As a golf product review website geared toward game improvement, who also strives to find the best deals for our customers, we were stoked to be introduced to Legacy Golf. We’d heard of Legacy and knew they were already starting to make a name for themselves in the marketplace.
The golf ball industry has long been dominated by Titleist, known for producing some of the best balls in golf. However, other brands such as Callaway, TaylorMade, and Srixon have begun to take on portions of the market share. So when we were asked to review the Legacy Premier, Prestige, and Prestige X golf balls, we said game on.
Legacy Golf Balls Review: From Tee to Green, Legacy Golf Balls are Making their Mark
April in Colorado…the spring weather hasn’t exactly lent itself to many golf days, alas, ski season is still upon us. But my 8-year-old son and I found a recent 60+ degree Tuesday afternoon to squeeze in nine holes.
On the first hole, and as a player with a very high swing speed, I chose the four-layer core Legacy Prestige X golf ball for the round, as it is designed for players who want to swing at full strength while still controlling flight path.
Right off the bat, I was pleased with the lower trajectory I noticed with a long iron.
I tend to hit my irons much higher than my playing partners, which can have positives and negatives, but on a day like Tuesday afternoon with wind gusts in the 20-30 mph range, it was definitely a negative. As such, the lower flight path was a welcome sight. The next thing I noticed was the spin around the greens.
Although they had recently been aerated, so spin was a bit tougher to gauge, the second bounce on my chip shots with the Legacy Prestige X golf ball, checked very nicely, arguably with more gripping power than the normal golf ball I play, either the Titleist Pro-V1x or Callaway Chromesoft.
Next, the Prestige X’s durability held up very well throughout the round.
While I didn’t have any 300+ yard carry drives off the cart path to really put the Prestige X to the test, I did push a 6-iron into a pine tree, and hit another iron shot off a dirt/rock patch in the rough.
After review of the ball post-round, I found no scuffs, scratches, or gouges that would prevent me from playing the ball for another round.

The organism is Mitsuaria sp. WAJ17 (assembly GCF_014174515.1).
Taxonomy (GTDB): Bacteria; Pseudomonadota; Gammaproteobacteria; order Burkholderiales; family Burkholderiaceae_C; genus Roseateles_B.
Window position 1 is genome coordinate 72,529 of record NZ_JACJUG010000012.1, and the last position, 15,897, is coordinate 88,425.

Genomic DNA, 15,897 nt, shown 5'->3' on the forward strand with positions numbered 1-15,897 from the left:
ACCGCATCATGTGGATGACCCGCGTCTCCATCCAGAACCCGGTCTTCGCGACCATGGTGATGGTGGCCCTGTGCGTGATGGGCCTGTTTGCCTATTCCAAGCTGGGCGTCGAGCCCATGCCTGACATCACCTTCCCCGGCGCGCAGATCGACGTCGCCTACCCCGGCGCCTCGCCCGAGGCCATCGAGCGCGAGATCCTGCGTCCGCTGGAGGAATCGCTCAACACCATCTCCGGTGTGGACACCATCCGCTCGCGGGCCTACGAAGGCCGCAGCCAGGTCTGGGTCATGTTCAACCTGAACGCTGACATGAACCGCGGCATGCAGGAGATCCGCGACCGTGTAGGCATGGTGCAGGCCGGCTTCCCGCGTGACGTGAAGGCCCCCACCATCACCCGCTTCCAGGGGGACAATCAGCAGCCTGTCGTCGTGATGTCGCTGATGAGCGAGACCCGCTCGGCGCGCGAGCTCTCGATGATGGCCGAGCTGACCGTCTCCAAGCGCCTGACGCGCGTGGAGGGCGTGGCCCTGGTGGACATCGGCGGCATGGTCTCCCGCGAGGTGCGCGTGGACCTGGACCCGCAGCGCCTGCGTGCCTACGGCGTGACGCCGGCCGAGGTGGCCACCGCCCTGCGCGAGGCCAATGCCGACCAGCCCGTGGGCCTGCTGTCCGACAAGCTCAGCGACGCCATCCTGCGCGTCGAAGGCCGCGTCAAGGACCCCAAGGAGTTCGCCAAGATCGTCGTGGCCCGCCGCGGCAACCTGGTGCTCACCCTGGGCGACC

At $32.99 per case versus $55.99 per case for Titleist Pro V1 golf balls, this is a no-brainer for me. The Prestige X performs, it plays well, and it saves the everyday golfer a substantial amount of money.
Oh yeah, I forgot to mention one thing…Legacy is sustainable, which no other golf ball I’ve played can claim.
They use recyclable and biodegradable material in the production of all their packaging. Props to Legacy in their mission, we’re glad to be a small part of it.
Real-World Legacy Golf Balls Review #2: A Senior Golfer
See what Honest Golfer’s loyal fanbase are saying about Legacy Golf balls:
“I am a senior golfer with a 14 handicap who plays three to four times a week in the spring and summer.
Due to advertising dollars from work with a company logo, I play the Titleist Pro-V1 golf ball. This is too much ball for my club head and swing speed, but the price is right.
I had the opportunity to try the new golf ball from Legacy. I should have hit their two-piece ball which would match up better with my golf swing, but I opted for the Prestige three-piece ball with a urethane cover for a better comparison with the Titleist Pro-V1 ball.
I wanted to play an 18-hole round, but due to 10 inches of new snow, I went to a buddy’s house who is in my regular foursome and owns a golf simulator.
After a warmup period, I hit numerous shots with my Callaway Rogue ST max oversized 7-iron with a 65-gram regular flex shaft. I also hit multiple shots with my four-year-old Callaway Rogue Driver with a 40-gram regular flex shaft.
The feel and sound of both balls were similar to me. Launch angle, backspin, and side spin results were also very similar.
With my 7-iron, I averaged 3.2 yards farther with the Titleist golf ball. However, interestingly enough, I hit the Legacy Prestige golf ball an average of 3.8 yards farther with my Driver.
Clearly, there are variables that affect these numbers for a higher handicap senior player, but given the difference in price between the two balls, a golfer should absolutely give the Legacy golf balls a try, as they performed well and there are three options to match up with their golf swing.”